A.D.A. Amiga Demoscene Archive

  Welcome guest! Please register a new account or log in




log in with SceneID


Demos Amiga Demoscene Archive Forum / Coding / coding tutorial: water wipe effect


Author Message
#1 - Posted: 2 Nov 2005 23:04 - Edited
Reply Quote
I can't really tell the proper name for this effect, this one just sticked when we refered to it back then when it was new. I remember first seeing it on "virgill dreams" musicdisk and some weeks later I coded and optimized it up while sitting at geometry class (luckily leunam was by my side taking class-notes ;) to use it for "trashcan issue #4 english edition" when entering and exiting articles.

Anyways, how is it coded? Well you need some setup to try your hand at it... ingredients:

1. Whatever color picture you have around, just make sure it's less than 128 colors so you have a bitplane free.

2. A 320x256 greyscale picture, with some white and some black parts, and greys in-between.

3. A color palette with first 128 colors for the picture and later 128 colors with black.

4. A 256 color copperlist, so that you show the picture and a zeroed area for the last bitplane.

Now enter a loop for each frame:

1. get current frame number (CFM from now on)

2. enter a pixel loop, reading from greyscale picture (8bit/pixel) (G value) and writing to 8th bitplane (1bit/pixel) (P value)

3. sub CFM from G and...

4a. if result is negative, set P = 0
4b. if result is positive, set P = 1

5. plot P

Now, plotting value 0 means the scren pixel remain between 0 and 127, so it uses the normal palette... but plotting value 1 means the pixels goes above 128 which are all black colors... voilá you have a water wipe!

Optimizing the routine...

1. Don't plot each pixel separate, but accumulate 32 pixels into a register and then "move.l" into the bitplane... this optimises step 5.

2. Instead of accumulating the pixels into the register by plotting into it at different bit-positions, plot always at the same bit-position... this optimises step 5.

3. Find some way to relate the "sub" from the grayscale image to the calculation for value P... this optimises step 4.

4. Find some way to combine the optimisations for step 4 and 5.

5. Find a way to use the effect against a ham screen instead of a paletted one... remember that all you need is a way to make the pixels invisible. this way you can also use the routine for paletted 8bpl screens.

Reachable goal: when properly optimized, the routine can take only 2 instructions per pixel, which is speedy enough for running it fullscreen on 030/28 machine I tested it on.

Some places you can see this effect used:

. virgill dreams musicdisk by essence

. synthesis by network (in true "oh shit we can't fade a superhires ham8 picture" style ;)

. extralife by abyss (gorgeous grayscale maps for the effect)
#2 - Posted: 30 Nov 2005 17:22
Reply Quote
I've done this effect in chunky (actually, it wasn't to black, it was to another picture, via a colourtable generated mixture of the two pictures, hence doing it in chunky), but I never thought about doing the effect in pure planar... of course you can get it down to a subtract and a shift for the inner loop... cool ;)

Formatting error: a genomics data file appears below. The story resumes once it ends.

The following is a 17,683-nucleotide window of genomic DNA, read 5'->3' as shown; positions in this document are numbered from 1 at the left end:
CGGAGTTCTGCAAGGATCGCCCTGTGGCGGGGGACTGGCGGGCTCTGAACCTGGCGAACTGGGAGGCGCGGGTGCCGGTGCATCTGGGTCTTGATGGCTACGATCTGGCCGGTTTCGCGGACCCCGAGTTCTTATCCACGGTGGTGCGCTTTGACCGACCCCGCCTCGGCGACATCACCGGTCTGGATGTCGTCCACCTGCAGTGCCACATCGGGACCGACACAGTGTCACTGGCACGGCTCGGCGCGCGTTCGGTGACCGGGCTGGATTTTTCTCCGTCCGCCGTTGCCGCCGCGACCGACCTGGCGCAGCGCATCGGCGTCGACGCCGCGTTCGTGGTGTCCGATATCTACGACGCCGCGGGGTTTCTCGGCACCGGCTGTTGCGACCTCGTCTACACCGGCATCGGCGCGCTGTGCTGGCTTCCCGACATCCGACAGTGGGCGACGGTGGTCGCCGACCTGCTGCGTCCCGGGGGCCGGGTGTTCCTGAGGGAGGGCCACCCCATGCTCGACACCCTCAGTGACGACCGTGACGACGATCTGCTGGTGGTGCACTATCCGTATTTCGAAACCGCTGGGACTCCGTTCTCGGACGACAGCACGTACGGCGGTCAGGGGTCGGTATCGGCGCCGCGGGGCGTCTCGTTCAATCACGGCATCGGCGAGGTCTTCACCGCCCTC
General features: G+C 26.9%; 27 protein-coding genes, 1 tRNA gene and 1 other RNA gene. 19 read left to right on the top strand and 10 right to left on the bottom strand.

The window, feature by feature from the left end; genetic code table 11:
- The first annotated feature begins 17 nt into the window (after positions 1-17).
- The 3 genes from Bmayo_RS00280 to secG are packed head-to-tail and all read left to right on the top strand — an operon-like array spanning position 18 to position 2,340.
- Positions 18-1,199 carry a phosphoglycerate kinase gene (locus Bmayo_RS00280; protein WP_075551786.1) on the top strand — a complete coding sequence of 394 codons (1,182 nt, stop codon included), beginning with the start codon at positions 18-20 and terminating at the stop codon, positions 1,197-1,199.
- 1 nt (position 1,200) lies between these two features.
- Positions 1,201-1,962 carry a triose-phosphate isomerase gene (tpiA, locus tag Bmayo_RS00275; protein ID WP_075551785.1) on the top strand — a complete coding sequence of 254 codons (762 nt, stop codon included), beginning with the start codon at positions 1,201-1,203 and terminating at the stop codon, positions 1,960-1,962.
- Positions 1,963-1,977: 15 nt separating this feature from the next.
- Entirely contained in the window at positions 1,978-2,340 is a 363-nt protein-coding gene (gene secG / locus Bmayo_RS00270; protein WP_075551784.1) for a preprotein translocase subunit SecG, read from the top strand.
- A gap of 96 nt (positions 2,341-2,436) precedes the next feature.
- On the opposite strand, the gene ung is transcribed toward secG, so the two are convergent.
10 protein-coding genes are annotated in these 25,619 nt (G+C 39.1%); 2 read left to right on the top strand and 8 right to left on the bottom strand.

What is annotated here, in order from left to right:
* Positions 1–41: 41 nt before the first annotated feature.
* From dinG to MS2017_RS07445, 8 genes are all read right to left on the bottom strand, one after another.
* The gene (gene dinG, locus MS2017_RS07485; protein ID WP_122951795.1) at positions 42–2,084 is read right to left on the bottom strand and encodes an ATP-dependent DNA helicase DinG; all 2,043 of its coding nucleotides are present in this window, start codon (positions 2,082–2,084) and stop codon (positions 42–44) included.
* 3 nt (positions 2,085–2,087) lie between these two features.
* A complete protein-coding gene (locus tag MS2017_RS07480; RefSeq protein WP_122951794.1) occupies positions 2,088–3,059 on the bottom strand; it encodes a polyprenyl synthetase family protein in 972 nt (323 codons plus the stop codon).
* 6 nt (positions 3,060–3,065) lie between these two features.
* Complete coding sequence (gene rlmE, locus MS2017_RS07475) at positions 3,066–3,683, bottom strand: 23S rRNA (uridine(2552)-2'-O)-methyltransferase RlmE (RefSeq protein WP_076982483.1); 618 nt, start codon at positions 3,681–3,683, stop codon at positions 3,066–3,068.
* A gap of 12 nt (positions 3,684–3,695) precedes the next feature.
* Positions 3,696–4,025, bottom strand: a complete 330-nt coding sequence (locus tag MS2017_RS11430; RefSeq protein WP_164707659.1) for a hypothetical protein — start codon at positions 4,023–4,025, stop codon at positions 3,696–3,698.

#3 - Posted: 20 Apr 2007 21:55 - Edited
Reply Quote
I love the water wipe effect. Britelite had two of them in his Supergroove BP2007 demo.

Another great transition effect (not really a wipe) is the one TBL used in Captured dreams on two occasions: the TBL pills and the Louie/Danny naked chick picture. It's as if black clouds are moving on top of the picture. Looks great.
#4 - Posted: 27 Apr 2007 22:41
Reply Quote
I actually managed to code this effect. You can do pretty neat things if you choose a good pattern.

I used a chunky screen:
picture: 320*200 256 colors (with top 128 colors black)
wipe pattern: 320*200 256 colors (greyscale)

My routine works like this:

loop for 320*200 pixels
read pixel from picture
read pixel from wipe pattern
if (timer > pixel from wipe pattern)
=> or.b #%10000000 with pixel from picture
timer + 1

However, it's quite slow (due to the many loops) so i should find some ways to optimise. I've got the impression that it's easier to optimise when you use the planar approach.

Still, it's a start i guess. Never thought i would do this wipe myself at all.
#5 - Posted: 27 Apr 2007 23:23
Reply Quote
You won't be able to optimize the loop away. :)

What you could do is something like this

timer is in d1

loop 320*200/32 times
loop for 32 pixels
read pixel from wipe pattern -> d0
sub.b d1,d0 ; [1]
roxl.l #1,d2 ; [2]
write d2 directly to 8th bitplane

The subtraction at [1] overflows when d1>d0, and that sets the X flag. [2] will shift d2 one bit to the left, and the X flag replaces bit 0. After 32 pixels, d2 will be a single-bitplane mask for 32 pixels. By writing directly to chipmem you get those writes interleaved with the rest of the code which is good.

Another approach (all chunky) could be to do 4 pixels at once like this: Your wipe pattern has values from 0 to 127, with 127 representing the first pixels to wipe in. timer goes from 0 to 128. For every frame, do this

d0 = timer<<24|timer<<16|timer<<8|timer
d1 = $80808080
a0 = wipe pattern
a1 = picture

loop 320*200/4 times
move.l (a0)+,d2
add.l d0,d2
and.l d1,d2
or.l d2,(a1)+


  Please register a new account or log in to comment





A.D.A. Amiga Demoscene Archive, Version 3.0